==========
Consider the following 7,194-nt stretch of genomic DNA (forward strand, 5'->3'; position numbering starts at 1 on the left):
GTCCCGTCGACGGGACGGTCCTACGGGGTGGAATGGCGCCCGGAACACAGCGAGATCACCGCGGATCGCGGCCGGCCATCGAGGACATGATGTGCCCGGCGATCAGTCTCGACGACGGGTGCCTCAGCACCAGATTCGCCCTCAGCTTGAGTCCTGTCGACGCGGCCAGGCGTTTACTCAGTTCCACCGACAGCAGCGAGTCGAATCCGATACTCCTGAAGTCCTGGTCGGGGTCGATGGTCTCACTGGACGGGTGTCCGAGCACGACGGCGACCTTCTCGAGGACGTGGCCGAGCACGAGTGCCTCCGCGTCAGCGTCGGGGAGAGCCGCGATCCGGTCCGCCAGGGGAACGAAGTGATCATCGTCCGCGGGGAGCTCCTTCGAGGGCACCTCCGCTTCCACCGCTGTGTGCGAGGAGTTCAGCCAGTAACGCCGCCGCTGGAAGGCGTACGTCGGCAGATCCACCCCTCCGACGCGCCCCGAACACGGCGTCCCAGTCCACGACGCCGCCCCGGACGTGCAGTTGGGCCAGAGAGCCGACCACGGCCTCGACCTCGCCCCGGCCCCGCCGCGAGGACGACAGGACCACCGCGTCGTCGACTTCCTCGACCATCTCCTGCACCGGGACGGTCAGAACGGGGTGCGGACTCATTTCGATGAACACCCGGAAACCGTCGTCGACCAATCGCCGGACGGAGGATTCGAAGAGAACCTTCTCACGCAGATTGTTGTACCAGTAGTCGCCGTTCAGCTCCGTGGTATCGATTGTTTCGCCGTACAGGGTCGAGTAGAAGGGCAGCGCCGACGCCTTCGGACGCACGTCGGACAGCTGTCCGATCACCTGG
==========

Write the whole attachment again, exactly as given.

Consider the following 7,194-nt stretch of genomic DNA (forward strand, 5'->3'; position numbering starts at 1 on the left):
GTCCCGTCGACGGGACGGTCCTACGGGGTGGAATGGCGCCCGGAACACAGCGAGATCACCGCGGATCGCGGCCGGCCATCGAGGACATGATGTGCCCGGCGATCAGTCTCGACGACGGGTGCCTCAGCACCAGATTCGCCCTCAGCTTGAGTCCTGTCGACGCGGCCAGGCGTTTACTCAGTTCCACCGACAGCAGCGAGTCGAATCCGATACTCCTGAAGTCCTGGTCGGGGTCGATGGTCTCACTGGACGGGTGTCCGAGCACGACGGCGACCTTCTCGAGGACGTGGCCGAGCACGAGTGCCTCCGCGTCAGCGTCGGGGAGAGCCGCGATCCGGTCCGCCAGGGGAACGAAGTGATCATCGTCCGCGGGGAGCTCCTTCGAGGGCACCTCCGCTTCCACCGCTGTGTGCGAGGAGTTCAGCCAGTAACGCCGCCGCTGGAAGGCGTACGTCGGCAGATCCACCCCTCCGACGCGCCCCGAACACGGCGTCCCAGTCCACGACGCCGCCCCGGACGTGCAGTTGGGCCAGAGAGCCGACCACGGCCTCGACCTCGCCCCGGCCCCGCCGCGAGGACGACAGGACCACCGCGTCGTCGACTTCCTCGACCATCTCCTGCACCGGGACGGTCAGAACGGGGTGCGGACTCATTTCGATGAACACCCGGAAACCGTCGTCGACCAATCGCCGGACGGAGGATTCGAAGAGAACCTTCTCACGCAGATTGTTGTACCAGTAGTCGCCGTTCAGCTCCGTGGTATCGATTGTTTCGCCGTACAGGGTCGAGTAGAAGGGCAGCGCCGACGCCTTCGGACGCACGTCGGACAGCTGTCCGATCACCTGG